The hopes of watching Kanchenjunga shine under the rising sun the next day were dampened by a morning covered in fog. However, the view point had a surprise — shifting clouds that flowed between the peaks like a mountain river.
Along the walks through the village, wild and nurtured blooms welcome you every few stepsPooja Mitra
The day was spent exploring Kharka’s many charms on foot. Walking through orange orchards full of fruit-laden trees and a nearby greenhouse with a beautiful collection of orchids. There is only one route that takes you up and down the tiny village. It changes from a main road into the village to a rocky mountain trail bordered by vegetation. There’s almost always someone local to keep you company as you hike up and down the path breathing in the crisp air.
Sitting around a bonfire with warm drinks, great music (Denver and Dylan were our choices), and watching the clear sky unravel stars that shine bright is the best way to end the day at Kharka. We also had the company of many little furry canines that only added to the experiences of the day.
Kharka valley and the stream of clouds on a misty morningPooja Mitra
Mountain souvenirs in snapshots
Mountain views may depend on the weather gods but when you do get lucky, the sights are gorgeous. Drawing the curtains open to reveal a snow-topped Kanchenjunga is a view that leaves one speechless, and our day to lose words was the third and last morning of our trip.
The rushed morning jaunt to the viewpoint was rewarded with a panoramic view of the eastern Himalayan valley crowned by the “Five Treasures of Snow” and the clicking cameras didn’t stop for a long time. The picture from the morning stayed with us as we strolled through the hamlet, eating our way to another bonfire-lit night, this time also accompanied by soft Nepali melodies that played from the homestay’s kitchen.
What’s on a plate in Kharka
The fare at the homestays usually feature great eastern mountain staples such as momos, and succulent pork and beef dishesPooja Mitra
Squash curries, tangy-sweet oranges that often replace lemons on the plate, succulent beef and pork dishes, mustard greens, and the local dal — all these featured in our daily meals at the homestay. Accompanying the fare were Daley Khursani chillies, that are grown in North Bengal and Sikkim, fresh and made into a spicy-lemony sauce. The small local tea shops might sometimes sell momos, but there are no eateries in the small village and most meals are had at the homestay. The menu at the stay usually features some of the best mountain-trip staples including chicken and pork momos, noodles and phaley.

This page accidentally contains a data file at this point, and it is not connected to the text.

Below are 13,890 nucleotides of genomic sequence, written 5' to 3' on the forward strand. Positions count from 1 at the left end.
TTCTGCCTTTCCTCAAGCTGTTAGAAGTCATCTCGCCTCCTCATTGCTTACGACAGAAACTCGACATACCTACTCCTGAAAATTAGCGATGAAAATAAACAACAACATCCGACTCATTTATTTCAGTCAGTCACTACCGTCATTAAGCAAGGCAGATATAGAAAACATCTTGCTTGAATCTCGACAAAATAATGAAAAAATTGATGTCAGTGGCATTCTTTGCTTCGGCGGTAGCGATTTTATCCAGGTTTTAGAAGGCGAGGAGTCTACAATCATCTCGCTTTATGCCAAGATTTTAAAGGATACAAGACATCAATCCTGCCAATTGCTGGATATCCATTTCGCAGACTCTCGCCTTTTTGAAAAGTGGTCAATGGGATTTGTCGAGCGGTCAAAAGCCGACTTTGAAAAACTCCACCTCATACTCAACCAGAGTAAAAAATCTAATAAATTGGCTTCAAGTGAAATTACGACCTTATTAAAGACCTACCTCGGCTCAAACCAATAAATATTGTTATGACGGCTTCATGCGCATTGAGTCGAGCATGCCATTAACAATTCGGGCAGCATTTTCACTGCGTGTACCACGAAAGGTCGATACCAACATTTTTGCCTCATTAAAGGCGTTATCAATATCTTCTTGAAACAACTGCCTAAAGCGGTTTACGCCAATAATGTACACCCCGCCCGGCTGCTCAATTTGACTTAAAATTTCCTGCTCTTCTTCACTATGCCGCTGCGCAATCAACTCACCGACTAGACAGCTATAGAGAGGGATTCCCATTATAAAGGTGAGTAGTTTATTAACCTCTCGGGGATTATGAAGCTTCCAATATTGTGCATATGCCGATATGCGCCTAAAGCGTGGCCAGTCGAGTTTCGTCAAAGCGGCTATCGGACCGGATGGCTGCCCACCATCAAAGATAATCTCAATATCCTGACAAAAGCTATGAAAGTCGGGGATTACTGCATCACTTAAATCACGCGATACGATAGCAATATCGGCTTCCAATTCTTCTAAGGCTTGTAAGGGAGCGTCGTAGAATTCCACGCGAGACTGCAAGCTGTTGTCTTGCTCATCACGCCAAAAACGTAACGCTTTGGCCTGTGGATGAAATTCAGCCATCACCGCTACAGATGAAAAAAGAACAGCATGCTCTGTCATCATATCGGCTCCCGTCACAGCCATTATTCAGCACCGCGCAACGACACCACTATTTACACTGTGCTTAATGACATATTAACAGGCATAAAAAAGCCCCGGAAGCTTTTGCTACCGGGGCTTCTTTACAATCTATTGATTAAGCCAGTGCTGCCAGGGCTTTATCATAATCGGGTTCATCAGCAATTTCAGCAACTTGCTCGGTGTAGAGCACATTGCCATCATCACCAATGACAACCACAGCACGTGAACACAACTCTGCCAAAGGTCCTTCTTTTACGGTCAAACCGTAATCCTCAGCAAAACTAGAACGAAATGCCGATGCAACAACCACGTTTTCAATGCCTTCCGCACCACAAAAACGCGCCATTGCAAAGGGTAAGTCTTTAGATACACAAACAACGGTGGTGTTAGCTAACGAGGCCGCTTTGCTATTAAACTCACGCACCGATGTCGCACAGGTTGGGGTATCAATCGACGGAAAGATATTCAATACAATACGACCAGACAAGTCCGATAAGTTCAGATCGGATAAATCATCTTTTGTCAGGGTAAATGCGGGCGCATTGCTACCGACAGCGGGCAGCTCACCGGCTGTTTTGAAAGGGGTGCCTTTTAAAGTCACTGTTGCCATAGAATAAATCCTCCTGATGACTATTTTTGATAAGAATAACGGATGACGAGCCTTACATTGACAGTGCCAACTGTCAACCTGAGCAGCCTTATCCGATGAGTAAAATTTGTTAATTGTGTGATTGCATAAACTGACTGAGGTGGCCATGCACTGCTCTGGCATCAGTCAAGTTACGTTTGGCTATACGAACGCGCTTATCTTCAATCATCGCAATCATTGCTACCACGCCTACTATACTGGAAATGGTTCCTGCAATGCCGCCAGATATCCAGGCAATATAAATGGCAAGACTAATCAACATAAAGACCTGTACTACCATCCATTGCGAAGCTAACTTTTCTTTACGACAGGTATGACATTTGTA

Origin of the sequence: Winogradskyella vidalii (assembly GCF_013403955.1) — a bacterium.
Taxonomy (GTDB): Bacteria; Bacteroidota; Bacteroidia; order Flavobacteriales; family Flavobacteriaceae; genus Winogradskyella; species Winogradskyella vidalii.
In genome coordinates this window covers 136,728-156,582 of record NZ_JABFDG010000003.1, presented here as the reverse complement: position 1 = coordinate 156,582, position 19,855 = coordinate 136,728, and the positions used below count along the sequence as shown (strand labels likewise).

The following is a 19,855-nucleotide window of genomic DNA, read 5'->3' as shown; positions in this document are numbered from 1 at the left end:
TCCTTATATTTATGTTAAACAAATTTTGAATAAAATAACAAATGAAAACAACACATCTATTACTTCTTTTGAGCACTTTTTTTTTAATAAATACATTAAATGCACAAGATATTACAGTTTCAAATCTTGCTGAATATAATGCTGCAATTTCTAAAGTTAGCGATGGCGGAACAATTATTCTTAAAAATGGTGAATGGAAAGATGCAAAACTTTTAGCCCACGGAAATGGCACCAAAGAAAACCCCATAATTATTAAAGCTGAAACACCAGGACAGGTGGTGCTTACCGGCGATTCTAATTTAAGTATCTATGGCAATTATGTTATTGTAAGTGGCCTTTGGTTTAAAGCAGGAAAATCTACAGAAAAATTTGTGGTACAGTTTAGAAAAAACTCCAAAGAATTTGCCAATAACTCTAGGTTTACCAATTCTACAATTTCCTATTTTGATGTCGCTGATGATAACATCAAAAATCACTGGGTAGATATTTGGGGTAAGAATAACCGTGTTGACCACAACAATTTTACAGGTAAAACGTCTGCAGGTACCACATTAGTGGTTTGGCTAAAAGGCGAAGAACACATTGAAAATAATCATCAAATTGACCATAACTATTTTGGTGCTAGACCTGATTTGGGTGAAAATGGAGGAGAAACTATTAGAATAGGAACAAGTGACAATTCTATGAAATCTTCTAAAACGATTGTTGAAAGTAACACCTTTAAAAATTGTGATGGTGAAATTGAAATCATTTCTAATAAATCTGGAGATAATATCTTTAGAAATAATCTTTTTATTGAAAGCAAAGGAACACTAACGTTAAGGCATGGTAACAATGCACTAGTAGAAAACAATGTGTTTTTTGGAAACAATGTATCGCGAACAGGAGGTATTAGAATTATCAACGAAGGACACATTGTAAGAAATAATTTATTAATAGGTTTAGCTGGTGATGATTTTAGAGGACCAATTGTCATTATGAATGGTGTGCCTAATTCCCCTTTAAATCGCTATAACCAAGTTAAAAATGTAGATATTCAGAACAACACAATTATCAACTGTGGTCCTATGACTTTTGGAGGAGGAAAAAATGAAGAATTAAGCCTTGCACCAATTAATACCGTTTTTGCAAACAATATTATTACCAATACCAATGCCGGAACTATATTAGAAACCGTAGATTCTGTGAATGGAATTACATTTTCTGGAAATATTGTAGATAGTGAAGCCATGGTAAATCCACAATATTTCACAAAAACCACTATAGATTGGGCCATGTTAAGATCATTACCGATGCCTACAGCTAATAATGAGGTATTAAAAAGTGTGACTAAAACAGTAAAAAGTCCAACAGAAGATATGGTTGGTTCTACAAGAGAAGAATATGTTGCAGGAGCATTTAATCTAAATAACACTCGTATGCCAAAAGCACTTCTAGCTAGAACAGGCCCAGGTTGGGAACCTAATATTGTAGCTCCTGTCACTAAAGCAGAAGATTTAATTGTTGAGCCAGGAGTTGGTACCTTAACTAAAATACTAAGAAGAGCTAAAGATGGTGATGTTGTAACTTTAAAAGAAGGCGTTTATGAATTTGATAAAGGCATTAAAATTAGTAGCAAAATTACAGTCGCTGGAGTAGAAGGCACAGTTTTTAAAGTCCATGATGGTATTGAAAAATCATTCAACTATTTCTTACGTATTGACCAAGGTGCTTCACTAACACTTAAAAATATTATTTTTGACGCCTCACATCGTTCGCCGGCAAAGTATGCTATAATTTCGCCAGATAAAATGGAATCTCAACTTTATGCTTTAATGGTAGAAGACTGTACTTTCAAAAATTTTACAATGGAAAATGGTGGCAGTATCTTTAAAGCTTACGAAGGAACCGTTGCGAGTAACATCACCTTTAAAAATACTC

Apart from the spicy chilli, Kharka is also known for its cultivation of Shiitake mushrooms, which are grown in several local greenhouses. While the expensive ingredient is not a regular feature of the homestay fare, you should definitely bring some back for your own kitchen.
Chillies feature regularly in the food at Kharka, especially the Daley Khursani (left), which grows in North Bengal and SikkimPooja Mitra
Don’t forget to try the local homemade wine that comes in flavours of guras (rhododendron), guava and grapes. Chang and local distilled rum, Laksi, can also be on the tasting list when unwiding by the bonfire after a day of exploration.
Nearby places to visit
Apart from taking in the sights from the view point, there are few other things to do in and around Khirai. A short three-kilometre trek will take you to the Manedara view point near the Panchami falls.
Kalimpong is an hour’s drive from Kharka, and you can visit Delo, Durpin Dara Monastery, Durga Mandir, Buddha Park, and the Pine View Nursery on the way. The other road from Kharka takes one to Lava and Lolegaon, about three hours away. You can also visit Rishop, Sillery Gaon, and the Ichche Forests on this route.
Darjeeling is a four-hour drive awayPooja Mitra
A trip to Lamahatta and Darjeeling can be on the cards with Darjeeling being a four-hour drive away, and so can a visit to Sikkim, with Gangtok being about three hours by road.
- Travel: Kharka is about a four-hour drive from the New Jalpaiguri (NJP) station, and five hours from the Bagdogra airport.
- Stay: There are only a handful of homestays in the village. Golden Pine and Orchid are good options.